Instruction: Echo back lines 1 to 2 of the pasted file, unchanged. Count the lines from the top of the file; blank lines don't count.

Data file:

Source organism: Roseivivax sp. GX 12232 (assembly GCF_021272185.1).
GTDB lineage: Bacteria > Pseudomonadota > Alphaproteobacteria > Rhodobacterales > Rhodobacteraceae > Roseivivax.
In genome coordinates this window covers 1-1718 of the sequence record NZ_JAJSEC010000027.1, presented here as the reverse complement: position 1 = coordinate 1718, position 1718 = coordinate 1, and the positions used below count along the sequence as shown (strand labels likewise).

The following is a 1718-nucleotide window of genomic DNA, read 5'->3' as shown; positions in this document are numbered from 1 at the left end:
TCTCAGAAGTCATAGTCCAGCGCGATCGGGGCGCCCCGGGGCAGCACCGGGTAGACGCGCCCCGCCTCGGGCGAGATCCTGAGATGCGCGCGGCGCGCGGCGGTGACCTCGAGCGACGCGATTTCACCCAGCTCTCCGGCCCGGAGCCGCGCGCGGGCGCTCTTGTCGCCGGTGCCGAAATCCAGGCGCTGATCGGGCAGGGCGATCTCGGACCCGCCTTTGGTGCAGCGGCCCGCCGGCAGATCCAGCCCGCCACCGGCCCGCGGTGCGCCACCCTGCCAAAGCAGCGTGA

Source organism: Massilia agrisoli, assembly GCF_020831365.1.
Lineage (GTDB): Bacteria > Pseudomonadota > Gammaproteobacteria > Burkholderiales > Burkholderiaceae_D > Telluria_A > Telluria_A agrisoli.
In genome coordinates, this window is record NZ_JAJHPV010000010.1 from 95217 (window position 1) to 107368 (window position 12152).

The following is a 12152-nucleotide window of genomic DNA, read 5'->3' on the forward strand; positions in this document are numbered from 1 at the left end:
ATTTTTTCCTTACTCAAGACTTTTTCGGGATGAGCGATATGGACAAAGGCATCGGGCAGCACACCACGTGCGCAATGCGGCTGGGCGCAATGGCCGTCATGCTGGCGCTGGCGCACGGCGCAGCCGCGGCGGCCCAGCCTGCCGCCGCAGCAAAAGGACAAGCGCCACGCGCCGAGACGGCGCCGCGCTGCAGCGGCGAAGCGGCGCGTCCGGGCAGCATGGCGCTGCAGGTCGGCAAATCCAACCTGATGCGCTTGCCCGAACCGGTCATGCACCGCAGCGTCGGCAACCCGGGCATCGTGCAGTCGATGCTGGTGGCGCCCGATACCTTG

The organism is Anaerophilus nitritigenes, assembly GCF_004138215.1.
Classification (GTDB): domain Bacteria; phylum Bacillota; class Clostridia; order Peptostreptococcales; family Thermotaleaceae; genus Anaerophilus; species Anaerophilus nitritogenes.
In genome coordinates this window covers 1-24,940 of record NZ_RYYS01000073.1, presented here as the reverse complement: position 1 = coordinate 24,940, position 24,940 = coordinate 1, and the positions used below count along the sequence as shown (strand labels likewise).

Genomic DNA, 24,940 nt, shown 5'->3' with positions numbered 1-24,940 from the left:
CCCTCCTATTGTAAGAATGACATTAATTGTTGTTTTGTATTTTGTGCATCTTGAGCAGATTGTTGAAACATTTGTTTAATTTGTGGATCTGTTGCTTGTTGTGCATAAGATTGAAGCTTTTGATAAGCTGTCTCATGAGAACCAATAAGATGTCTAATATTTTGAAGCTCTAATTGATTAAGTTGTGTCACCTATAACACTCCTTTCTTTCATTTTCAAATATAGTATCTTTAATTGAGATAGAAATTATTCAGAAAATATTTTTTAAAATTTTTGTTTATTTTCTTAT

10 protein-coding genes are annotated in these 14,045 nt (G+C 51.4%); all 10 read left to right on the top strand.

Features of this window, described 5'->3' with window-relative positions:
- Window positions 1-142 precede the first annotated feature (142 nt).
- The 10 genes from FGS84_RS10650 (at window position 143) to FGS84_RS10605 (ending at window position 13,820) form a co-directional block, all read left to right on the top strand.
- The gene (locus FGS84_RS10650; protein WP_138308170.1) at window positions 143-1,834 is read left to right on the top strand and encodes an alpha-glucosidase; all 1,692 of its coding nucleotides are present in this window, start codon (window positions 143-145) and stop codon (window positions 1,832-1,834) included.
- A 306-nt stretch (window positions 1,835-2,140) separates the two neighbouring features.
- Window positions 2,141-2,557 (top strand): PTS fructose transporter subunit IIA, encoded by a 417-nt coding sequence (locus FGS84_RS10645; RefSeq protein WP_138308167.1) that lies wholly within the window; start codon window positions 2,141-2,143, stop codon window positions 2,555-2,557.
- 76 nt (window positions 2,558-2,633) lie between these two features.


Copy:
Source organism: Roseivivax sp. GX 12232 (assembly GCF_021272185.1).
GTDB lineage: Bacteria > Pseudomonadota > Alphaproteobacteria > Rhodobacterales > Rhodobacteraceae > Roseivivax.